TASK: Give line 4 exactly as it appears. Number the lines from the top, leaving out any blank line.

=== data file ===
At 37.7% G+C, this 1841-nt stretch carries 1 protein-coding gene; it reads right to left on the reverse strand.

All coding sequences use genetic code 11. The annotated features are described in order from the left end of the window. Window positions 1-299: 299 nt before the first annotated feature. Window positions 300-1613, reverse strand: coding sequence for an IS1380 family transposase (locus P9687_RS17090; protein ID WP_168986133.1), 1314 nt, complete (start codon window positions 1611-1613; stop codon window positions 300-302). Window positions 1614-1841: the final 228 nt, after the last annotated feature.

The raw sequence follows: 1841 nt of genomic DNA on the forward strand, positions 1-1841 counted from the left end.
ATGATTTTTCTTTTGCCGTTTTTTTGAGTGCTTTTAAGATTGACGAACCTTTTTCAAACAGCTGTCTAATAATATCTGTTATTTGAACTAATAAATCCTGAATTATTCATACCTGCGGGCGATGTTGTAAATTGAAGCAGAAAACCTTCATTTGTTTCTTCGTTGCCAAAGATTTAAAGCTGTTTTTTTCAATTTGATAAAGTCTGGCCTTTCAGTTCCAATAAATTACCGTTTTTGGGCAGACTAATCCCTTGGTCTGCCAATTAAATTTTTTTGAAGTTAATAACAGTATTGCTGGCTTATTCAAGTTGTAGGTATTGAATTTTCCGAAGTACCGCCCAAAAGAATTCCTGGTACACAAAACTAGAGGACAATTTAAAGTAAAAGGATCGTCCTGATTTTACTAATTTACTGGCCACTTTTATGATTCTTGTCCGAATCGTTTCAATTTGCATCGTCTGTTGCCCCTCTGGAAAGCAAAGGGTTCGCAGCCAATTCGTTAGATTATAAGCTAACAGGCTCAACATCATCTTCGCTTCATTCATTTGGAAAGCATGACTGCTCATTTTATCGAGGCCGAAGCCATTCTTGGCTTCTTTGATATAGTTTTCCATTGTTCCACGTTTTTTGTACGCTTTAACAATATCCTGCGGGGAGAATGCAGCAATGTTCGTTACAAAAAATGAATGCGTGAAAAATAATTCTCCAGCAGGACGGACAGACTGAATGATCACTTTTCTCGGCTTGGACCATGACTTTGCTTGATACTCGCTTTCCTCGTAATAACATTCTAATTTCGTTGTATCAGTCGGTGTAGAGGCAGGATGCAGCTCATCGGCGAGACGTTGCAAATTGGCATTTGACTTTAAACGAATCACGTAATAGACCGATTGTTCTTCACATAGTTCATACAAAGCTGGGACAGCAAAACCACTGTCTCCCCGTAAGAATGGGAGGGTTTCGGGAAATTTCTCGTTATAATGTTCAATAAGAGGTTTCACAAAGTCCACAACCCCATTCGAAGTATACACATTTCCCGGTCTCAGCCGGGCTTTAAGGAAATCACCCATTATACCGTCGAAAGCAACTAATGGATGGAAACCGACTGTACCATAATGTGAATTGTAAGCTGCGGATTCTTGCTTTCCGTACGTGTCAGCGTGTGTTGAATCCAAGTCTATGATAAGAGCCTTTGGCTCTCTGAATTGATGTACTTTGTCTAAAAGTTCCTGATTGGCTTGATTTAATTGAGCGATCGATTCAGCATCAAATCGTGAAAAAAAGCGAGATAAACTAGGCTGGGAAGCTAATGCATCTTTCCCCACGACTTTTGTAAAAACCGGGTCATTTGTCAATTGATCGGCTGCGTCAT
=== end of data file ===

ATGATTTTTCTTTTGCCGTTTTTTTGAGTGCTTTTAAGATTGACGAACCTTTTTCAAACAGCTGTCTAATAATATCTGTTATTTGAACTAATAAATCCTGAATTATTCATACCTGCGGGCGATGTTGTAAATTGAAGCAGAAAACCTTCATTTGTTTCTTCGTTGCCAAAGATTTAAAGCTGTTTTTTTCAATTTGATAAAGTCTGGCCTTTCAGTTCCAATAAATTACCGTTTTTGGGCAGACTAATCCCTTGGTCTGCCAATTAAATTTTTTTGAAGTTAATAACAGTATTGCTGGCTTATTCAAGTTGTAGGTATTGAATTTTCCGAAGTACCGCCCAAAAGAATTCCTGGTACACAAAACTAGAGGACAATTTAAAGTAAAAGGATCGTCCTGATTTTACTAATTTACTGGCCACTTTTATGATTCTTGTCCGAATCGTTTCAATTTGCATCGTCTGTTGCCCCTCTGGAAAGCAAAGGGTTCGCAGCCAATTCGTTAGATTATAAGCTAACAGGCTCAACATCATCTTCGCTTCATTCATTTGGAAAGCATGACTGCTCATTTTATCGAGGCCGAAGCCATTCTTGGCTTCTTTGATATAGTTTTCCATTGTTCCACGTTTTTTGTACGCTTTAACAATATCCTGCGGGGAGAATGCAGCAATGTTCGTTACAAAAAATGAATGCGTGAAAAATAATTCTCCAGCAGGACGGACAGACTGAATGATCACTTTTCTCGGCTTGGACCATGACTTTGCTTGATACTCGCTTTCCTCGTAATAACATTCTAATTTCGTTGTATCAGTCGGTGTAGAGGCAGGATGCAGCTCATCGGCGAGACGTTGCAAATTGGCATTTGACTTTAAACGAATCACGTAATAGACCGATTGTTCTTCACATAGTTCATACAAAGCTGGGACAGCAAAACCACTGTCTCCCCGTAAGAATGGGAGGGTTTCGGGAAATTTCTCGTTATAATGTTCAATAAGAGGTTTCACAAAGTCCACAACCCCATTCGAAGTATACACATTTCCCGGTCTCAGCCGGGCTTTAAGGAAATCACCCATTATACCGTCGAAAGCAACTAATGGATGGAAACCGACTGTACCATAATGTGAATTGTAAGCTGCGGATTCTTGCTTTCCGTACGTGTCAGCGTGTGTTGAATCCAAGTCTATGATAAGAGCCTTTGGCTCTCTGAATTGATGTACTTTGTCTAAAAGTTCCTGATTGGCTTGATTTAATTGAGCGATCGATTCAGCATCAAATCGTGAAAAAAAGCGAGATAAACTAGGCTGGGAAGCTAATGCATCTTTCCCCACGACTTTTGTAAAAACCGGGTCATTTGTCAATTGATCGGCTGCGTCAT